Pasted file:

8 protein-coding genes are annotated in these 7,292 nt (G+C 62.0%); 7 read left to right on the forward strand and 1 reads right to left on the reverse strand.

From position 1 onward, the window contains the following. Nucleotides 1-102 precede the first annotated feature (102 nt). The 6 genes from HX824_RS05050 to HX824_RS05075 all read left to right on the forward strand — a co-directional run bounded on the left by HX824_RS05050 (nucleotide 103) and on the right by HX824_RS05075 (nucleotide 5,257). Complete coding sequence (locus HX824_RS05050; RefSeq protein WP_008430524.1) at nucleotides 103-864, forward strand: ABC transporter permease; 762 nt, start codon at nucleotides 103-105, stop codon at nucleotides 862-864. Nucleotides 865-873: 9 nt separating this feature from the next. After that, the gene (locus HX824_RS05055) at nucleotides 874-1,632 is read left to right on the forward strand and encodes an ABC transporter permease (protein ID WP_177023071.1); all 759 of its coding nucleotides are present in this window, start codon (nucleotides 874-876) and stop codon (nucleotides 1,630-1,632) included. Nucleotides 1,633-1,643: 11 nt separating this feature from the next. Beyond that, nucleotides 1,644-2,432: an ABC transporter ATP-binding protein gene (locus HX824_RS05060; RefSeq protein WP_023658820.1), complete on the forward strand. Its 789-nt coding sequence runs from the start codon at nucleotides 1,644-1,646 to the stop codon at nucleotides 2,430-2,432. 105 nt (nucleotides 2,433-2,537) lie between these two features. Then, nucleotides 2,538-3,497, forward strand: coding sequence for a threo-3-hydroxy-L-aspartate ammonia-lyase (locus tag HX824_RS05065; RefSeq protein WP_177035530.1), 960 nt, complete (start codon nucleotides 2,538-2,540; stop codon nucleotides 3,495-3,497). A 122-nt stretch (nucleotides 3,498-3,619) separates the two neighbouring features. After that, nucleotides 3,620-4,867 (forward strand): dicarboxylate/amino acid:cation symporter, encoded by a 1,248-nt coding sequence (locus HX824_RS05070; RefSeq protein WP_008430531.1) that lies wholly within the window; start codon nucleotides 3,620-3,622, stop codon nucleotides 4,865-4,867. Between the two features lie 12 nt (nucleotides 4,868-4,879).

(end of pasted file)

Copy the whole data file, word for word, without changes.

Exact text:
8 protein-coding genes are annotated in these 7,292 nt (G+C 62.0%); 7 read left to right on the forward strand and 1 reads right to left on the reverse strand.

From position 1 onward, the window contains the following. Nucleotides 1-102 precede the first annotated feature (102 nt). The 6 genes from HX824_RS05050 to HX824_RS05075 all read left to right on the forward strand — a co-directional run bounded on the left by HX824_RS05050 (nucleotide 103) and on the right by HX824_RS05075 (nucleotide 5,257). Complete coding sequence (locus HX824_RS05050; RefSeq protein WP_008430524.1) at nucleotides 103-864, forward strand: ABC transporter permease; 762 nt, start codon at nucleotides 103-105, stop codon at nucleotides 862-864. Nucleotides 865-873: 9 nt separating this feature from the next. After that, the gene (locus HX824_RS05055) at nucleotides 874-1,632 is read left to right on the forward strand and encodes an ABC transporter permease (protein ID WP_177023071.1); all 759 of its coding nucleotides are present in this window, start codon (nucleotides 874-876) and stop codon (nucleotides 1,630-1,632) included. Nucleotides 1,633-1,643: 11 nt separating this feature from the next. Beyond that, nucleotides 1,644-2,432: an ABC transporter ATP-binding protein gene (locus HX824_RS05060; RefSeq protein WP_023658820.1), complete on the forward strand. Its 789-nt coding sequence runs from the start codon at nucleotides 1,644-1,646 to the stop codon at nucleotides 2,430-2,432. 105 nt (nucleotides 2,433-2,537) lie between these two features. Then, nucleotides 2,538-3,497, forward strand: coding sequence for a threo-3-hydroxy-L-aspartate ammonia-lyase (locus tag HX824_RS05065; RefSeq protein WP_177035530.1), 960 nt, complete (start codon nucleotides 2,538-2,540; stop codon nucleotides 3,495-3,497). A 122-nt stretch (nucleotides 3,498-3,619) separates the two neighbouring features. After that, nucleotides 3,620-4,867 (forward strand): dicarboxylate/amino acid:cation symporter, encoded by a 1,248-nt coding sequence (locus HX824_RS05070; RefSeq protein WP_008430531.1) that lies wholly within the window; start codon nucleotides 3,620-3,622, stop codon nucleotides 4,865-4,867. Between the two features lie 12 nt (nucleotides 4,868-4,879).